Finally, yesterday I heard a story about our new Urban Studies 12 class, which went on a field trip to downtown Vancouver last Friday. This excursion included viewing an exhibit at the Art Gallery, exploring the Downtown Eastside, and visiting the Vancouver Police Museum. The last spot on this tours is, by all accounts, a unique and thus popular educational destination, with many groups coming in and out. According to my source, the tour guide was flabbergasted by both the courteous respect and the deep desire to learn among our boys. He commented that he had been doing this tour for many years, but had never had such an engaged and classy group. Again, this collective group of gentlemen were not out to make an impression as much as they were just being their true selves. I have had the personal pleasure to drop into their classroom several times and I am consistently blown away by their engagement and the level of discourse and discernment they attain. They are already functioning on the level of a university seminar course. More importantly, they have already become Better Men in every sense of the phrase.
These are just a few of the inspiring stories of our boys that I am certain I will witness this year. At our staff meeting this week, we talked of focusing on gratitude and the positive stories all around us. As we look forward to the welcome break of Thanksgiving this weekend, I know I will actively take time to thank God that I am part of a community that values, encourages, and witnesses young men becoming the best versions of themselves.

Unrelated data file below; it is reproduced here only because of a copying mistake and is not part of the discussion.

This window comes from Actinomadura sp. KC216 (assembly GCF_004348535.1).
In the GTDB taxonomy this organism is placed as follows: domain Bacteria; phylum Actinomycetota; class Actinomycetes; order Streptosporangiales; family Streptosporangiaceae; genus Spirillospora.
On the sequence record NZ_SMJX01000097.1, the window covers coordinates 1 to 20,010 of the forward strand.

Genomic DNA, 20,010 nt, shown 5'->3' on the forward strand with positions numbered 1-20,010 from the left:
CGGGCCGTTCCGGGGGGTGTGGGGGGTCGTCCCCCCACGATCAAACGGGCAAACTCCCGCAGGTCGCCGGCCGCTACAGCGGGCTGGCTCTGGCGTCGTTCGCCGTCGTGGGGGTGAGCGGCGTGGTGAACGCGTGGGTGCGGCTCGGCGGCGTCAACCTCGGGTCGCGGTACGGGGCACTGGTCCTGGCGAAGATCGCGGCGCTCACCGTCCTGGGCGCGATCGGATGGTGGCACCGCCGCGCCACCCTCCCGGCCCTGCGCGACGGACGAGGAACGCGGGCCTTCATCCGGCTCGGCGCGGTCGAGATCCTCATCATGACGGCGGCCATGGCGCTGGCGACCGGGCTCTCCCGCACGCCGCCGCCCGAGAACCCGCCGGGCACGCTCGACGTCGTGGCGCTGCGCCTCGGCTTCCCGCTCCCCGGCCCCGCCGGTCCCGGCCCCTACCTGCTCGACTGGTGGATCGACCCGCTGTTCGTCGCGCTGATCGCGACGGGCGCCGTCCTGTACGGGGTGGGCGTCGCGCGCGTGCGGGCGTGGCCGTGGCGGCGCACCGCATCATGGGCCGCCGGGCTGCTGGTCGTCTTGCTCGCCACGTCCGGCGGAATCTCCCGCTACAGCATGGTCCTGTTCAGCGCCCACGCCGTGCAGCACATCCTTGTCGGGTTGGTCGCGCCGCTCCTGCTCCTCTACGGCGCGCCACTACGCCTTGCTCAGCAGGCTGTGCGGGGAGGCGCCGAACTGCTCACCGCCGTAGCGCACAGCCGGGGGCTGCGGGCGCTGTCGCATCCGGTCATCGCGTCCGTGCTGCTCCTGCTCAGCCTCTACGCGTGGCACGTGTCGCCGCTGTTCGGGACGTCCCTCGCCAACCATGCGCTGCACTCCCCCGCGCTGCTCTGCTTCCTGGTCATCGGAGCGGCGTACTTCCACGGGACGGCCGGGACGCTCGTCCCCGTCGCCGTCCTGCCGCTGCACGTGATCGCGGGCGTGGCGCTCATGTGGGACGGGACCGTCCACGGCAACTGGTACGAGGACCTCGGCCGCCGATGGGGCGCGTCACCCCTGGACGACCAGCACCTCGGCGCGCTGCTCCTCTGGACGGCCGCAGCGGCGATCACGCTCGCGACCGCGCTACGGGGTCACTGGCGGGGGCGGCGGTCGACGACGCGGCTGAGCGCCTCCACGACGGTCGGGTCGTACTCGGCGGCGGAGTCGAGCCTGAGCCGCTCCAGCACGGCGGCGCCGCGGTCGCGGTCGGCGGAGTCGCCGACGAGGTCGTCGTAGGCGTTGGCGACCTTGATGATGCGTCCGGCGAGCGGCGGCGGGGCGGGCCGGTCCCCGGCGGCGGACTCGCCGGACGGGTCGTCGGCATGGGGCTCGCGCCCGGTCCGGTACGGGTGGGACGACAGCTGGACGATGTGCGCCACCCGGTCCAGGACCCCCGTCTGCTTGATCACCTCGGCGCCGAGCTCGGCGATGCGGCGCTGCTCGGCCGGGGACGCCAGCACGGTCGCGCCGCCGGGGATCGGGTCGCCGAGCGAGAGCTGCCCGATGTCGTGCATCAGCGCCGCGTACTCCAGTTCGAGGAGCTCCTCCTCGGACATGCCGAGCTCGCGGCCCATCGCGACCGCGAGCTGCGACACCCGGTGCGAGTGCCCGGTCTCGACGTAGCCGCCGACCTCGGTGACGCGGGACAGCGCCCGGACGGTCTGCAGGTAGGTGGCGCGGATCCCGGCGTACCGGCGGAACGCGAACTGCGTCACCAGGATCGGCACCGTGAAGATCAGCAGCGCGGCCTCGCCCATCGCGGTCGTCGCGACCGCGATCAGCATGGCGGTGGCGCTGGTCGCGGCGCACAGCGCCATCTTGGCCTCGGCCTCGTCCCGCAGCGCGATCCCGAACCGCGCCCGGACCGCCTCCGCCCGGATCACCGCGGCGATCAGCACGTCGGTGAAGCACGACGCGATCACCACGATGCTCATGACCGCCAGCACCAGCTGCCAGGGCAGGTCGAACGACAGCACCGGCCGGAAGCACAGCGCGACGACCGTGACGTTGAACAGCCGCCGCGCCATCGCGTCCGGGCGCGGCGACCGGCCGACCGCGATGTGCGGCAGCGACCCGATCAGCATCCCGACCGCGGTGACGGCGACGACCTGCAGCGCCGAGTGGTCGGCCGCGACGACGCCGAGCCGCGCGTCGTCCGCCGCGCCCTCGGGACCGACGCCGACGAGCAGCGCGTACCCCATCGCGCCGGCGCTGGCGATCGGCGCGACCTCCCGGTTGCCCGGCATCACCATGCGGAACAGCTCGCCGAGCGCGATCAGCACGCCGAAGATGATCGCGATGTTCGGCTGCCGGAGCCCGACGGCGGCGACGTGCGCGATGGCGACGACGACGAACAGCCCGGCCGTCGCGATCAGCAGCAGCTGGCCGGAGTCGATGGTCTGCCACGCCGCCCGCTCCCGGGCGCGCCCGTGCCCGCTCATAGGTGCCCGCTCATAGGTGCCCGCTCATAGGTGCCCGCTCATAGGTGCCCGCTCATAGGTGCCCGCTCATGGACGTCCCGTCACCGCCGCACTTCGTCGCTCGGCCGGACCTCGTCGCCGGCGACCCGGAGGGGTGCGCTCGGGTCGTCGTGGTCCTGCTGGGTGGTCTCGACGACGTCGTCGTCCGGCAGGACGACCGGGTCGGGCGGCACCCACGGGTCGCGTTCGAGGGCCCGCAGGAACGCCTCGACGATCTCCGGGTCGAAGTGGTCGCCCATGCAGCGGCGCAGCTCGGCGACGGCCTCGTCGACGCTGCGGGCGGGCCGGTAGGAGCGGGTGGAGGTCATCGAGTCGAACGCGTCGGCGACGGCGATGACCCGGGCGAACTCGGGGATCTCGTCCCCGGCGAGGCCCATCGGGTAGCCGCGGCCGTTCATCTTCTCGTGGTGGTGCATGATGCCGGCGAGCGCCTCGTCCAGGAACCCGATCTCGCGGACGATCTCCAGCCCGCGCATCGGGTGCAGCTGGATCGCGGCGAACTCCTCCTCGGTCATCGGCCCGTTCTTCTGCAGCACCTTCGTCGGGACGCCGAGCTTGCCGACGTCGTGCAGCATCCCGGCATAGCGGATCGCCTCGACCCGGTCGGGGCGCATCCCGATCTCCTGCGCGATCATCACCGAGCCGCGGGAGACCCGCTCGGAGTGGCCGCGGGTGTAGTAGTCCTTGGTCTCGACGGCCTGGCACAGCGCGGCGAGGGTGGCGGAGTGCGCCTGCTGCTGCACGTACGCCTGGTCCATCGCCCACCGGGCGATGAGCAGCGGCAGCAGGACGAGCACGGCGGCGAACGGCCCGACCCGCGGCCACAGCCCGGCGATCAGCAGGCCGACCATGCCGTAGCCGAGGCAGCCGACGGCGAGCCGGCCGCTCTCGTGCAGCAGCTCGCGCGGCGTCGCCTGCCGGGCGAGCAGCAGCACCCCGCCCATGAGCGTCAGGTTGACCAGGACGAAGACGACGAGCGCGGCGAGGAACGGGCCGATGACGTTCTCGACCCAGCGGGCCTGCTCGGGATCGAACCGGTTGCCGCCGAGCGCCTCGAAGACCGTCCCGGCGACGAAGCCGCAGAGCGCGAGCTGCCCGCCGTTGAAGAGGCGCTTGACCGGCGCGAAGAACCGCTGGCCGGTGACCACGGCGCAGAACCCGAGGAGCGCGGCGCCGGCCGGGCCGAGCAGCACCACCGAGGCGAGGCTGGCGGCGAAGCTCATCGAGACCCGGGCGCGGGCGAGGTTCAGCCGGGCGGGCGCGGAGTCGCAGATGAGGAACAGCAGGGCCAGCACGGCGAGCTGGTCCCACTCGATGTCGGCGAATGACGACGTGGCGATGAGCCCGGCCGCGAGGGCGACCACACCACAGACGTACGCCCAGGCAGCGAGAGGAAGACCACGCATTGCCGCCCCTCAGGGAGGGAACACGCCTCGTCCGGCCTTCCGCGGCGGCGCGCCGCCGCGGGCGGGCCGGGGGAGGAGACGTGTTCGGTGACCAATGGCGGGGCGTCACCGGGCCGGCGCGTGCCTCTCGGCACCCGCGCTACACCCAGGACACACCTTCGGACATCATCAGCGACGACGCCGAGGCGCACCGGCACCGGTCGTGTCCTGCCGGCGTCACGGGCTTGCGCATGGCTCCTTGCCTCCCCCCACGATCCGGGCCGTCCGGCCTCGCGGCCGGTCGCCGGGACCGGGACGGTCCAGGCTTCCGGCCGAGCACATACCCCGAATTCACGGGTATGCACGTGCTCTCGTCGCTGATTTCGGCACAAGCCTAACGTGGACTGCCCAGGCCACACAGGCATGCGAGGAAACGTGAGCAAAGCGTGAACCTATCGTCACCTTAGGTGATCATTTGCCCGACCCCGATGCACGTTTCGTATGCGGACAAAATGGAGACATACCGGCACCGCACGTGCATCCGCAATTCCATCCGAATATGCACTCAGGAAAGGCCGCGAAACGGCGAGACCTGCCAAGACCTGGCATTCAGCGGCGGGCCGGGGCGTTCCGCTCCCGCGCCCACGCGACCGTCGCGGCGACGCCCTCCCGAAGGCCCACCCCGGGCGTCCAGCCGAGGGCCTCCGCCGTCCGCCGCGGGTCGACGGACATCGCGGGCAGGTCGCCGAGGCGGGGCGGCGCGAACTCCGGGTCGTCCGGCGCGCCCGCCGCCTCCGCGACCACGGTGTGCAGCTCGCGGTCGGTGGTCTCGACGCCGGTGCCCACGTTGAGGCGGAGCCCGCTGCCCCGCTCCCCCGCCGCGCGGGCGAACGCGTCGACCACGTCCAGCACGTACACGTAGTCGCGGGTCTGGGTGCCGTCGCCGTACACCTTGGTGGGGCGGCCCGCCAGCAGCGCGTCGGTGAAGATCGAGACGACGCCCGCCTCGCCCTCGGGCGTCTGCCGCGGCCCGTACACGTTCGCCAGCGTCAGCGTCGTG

This is the story of a group of young people who are about to leave our community as the better men we always knew they could be: the Class of 2019. This year, our school community has been focussing on the pursuit of excellence. For many, the focus tends to be on the product: the excellence, and this grad class certainly has a lot of that. Thousands of dollars in academic scholarships will be celebrated at Grad in June, many top athletes will go on to star in their sports at the university level (Chris, Adam, Noah and Owen in football, John in soccer, Nick and Lukas in lacrosse, to name a few), while others have been selected to some of the top American art colleges (Felix and Bruce, for example). But every graduating class seems to have a pervading personality, and, if you ask their teachers, this group would be simply described as a bunch of nice guys. However bland or beige that moniker may seem, I would argue it is exceptionally difficult to be so nice, so kind, so empathetic of each other, in our post-modern world of social media diatribes, a society that celebrates nastiness, makes memes out of meanness.